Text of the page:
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Data breach sanctions imposed in October 2018

What has happened?

The start of October 2018 saw two noteworthy data breaches highlighted by significant regulatory sanctions, following investigations that each took almost two years to complete.

BUPA fined £175,000 for systemic data protection failures

BUPA Insurance Services Limited was fined £175,000 by the Information Commissioner’s Office for failing to have effective security measures in place to protect customers’ personal information. Between 6 January and 11 March 2017, a BUPA employee was able to extract the personal information of 547,000 international BUPA Global customers and offer it for sale on the dark web.

The employee accessed the information via BUPA’s customer relationship management system, known as SWAN. The system holds customer records relating to 1.5 million people. The employee sent bulk data reports to his personal email account and the compromised information, which included names, dates of birth, email addresses and nationality, was later offered for sale on the dark web.

BUPA was alerted to the breach on 16 June 2017 by an external partner who spotted customer data for sale. BUPA and the ICO received 198 complaints about the incident. The rogue employee was dismissed, and Sussex Police issued a warrant for his arrest.

The ICO’s investigation found that, at the time, BUPA did not routinely monitor SWAN’s activity log. BUPA was unaware of a defect in the system, and was unable to detect unusual activity, such as bulk extractions of data. Failing to keep personal data secure is a breach of the Data Protection Act 1998.

It also revealed systemic failures in BUPA’s technical and organisational measures which also left 1.5 million records at risk for a long time.

FCA has imposed on Tesco Personal Finance plc (Tesco Bank) a financial penalty of £16,400,000

Tesco Bank was the subject of a cyber-attack in November 2016. The attackers most likely used an algorithm which generated apparently authentic Tesco Bank debit card numbers and, using those “virtual cards”, they engaged in thousands of unauthorised debit card transactions.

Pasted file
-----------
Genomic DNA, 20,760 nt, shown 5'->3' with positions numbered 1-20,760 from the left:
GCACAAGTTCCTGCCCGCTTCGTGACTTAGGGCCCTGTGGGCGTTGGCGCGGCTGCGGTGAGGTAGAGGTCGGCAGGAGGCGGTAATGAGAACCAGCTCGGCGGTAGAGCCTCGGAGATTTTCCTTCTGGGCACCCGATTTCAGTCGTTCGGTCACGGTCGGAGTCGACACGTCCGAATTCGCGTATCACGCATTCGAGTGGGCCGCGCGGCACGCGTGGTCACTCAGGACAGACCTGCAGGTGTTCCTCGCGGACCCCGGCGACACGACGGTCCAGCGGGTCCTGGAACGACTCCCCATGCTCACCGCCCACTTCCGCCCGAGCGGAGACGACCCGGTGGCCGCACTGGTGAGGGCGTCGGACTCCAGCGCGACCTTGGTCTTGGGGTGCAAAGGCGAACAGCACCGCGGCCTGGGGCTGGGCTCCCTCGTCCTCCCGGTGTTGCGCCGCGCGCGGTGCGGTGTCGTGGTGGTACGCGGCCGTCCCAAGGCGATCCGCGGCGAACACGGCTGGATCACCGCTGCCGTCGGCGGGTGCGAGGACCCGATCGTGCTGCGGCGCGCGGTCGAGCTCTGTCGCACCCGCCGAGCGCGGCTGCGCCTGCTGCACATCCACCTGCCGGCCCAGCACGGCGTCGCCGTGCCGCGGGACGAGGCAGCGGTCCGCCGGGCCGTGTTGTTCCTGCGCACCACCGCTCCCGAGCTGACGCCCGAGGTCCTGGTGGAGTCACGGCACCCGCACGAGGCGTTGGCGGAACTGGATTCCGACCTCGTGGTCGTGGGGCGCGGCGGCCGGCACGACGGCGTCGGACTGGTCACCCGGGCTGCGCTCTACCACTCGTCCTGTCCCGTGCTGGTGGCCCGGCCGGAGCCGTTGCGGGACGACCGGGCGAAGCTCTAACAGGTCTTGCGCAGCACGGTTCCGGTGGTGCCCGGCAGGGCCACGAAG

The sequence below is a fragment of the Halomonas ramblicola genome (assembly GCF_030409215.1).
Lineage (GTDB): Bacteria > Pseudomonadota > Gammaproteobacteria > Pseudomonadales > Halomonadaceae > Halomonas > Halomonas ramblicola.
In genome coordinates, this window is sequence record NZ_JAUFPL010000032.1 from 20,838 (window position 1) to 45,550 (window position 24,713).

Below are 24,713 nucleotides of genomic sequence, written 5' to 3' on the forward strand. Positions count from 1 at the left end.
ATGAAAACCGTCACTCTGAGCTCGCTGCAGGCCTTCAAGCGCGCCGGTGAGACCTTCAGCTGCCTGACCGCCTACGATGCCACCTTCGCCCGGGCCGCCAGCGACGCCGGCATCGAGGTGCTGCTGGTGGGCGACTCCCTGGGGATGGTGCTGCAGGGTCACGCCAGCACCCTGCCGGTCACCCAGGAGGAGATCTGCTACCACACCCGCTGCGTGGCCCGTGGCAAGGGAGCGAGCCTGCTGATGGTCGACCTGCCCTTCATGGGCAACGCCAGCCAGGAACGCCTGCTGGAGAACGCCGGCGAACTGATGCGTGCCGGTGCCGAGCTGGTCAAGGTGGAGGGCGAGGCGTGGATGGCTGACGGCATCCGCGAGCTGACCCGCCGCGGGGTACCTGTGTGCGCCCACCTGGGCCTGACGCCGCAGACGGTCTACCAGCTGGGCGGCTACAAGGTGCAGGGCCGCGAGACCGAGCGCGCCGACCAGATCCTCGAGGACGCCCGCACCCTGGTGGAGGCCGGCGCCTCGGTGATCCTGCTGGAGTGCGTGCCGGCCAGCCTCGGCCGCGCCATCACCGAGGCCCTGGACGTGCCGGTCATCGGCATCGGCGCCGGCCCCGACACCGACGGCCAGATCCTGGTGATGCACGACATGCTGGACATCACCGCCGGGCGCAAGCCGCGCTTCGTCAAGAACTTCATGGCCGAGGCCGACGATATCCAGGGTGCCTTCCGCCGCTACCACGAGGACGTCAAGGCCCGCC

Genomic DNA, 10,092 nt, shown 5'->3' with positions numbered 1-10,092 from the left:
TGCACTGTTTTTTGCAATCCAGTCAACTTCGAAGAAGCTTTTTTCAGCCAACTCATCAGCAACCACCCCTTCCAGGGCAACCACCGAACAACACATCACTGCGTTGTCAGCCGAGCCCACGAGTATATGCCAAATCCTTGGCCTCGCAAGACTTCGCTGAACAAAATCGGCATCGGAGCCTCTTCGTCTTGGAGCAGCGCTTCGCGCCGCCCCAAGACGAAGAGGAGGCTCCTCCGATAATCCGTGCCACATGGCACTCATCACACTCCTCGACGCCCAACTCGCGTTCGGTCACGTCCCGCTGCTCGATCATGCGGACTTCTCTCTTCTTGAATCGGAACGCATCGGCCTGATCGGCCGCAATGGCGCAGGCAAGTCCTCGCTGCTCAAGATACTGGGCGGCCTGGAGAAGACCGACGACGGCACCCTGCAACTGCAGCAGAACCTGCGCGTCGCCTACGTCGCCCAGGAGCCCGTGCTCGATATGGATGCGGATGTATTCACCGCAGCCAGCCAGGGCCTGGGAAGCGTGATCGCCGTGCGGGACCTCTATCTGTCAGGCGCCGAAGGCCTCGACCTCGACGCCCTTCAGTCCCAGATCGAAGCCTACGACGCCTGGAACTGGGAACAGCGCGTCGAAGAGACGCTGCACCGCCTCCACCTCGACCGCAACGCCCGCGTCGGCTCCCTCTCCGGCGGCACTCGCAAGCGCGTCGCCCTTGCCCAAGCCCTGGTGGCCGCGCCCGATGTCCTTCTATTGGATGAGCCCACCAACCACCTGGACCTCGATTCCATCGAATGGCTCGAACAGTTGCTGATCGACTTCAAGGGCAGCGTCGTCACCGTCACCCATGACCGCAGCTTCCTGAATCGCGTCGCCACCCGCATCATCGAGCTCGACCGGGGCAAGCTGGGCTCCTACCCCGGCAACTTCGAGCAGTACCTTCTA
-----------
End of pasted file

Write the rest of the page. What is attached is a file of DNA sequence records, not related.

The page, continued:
The attackers exploited deficiencies in Tesco Bank’s design of its debit card, its financial crime controls and its Financial Crime Operations Team to carry out the attack.

Those deficiencies left Tesco Bank’s personal current account holders vulnerable to a largely avoidable incident that occurred over 48 hours and which netted the attackers £2.26 million. The attack did not involve the loss or theft of customers’ personal data.

Although Tesco Bank’s controls stopped almost 80% of the unauthorised transactions, the cyber-attack affected 8,261 out of 131,000 Tesco Bank personal current accounts. Personal current account holders received text messages which were likely to cause customers distress in the early hours of the morning. Some customers suffered embarrassment and inconvenience when they were unable to make payments using their debit cards.

Some experienced long call queues and did not always receive the help they needed from Tesco Bank’s call centre.

The FCA found Tesco Bank breached its Principle requiring firms to conduct business with “due skill, care and diligence”, and considers that Tesco Bank did not apply this principle to the design and distribution of its debit card, in configuring specific authentication and fraud detection rules, in taking action to prevent fraud risk, and in its response to the cyber-attack.

How Thistle can help you?

Thistle will continue to keep this area under review and will issue further updates where necessary. Please contact Thistle if you need assistance in relation to any of these issues or visit our cyber security page for more information on the service we provide in this area.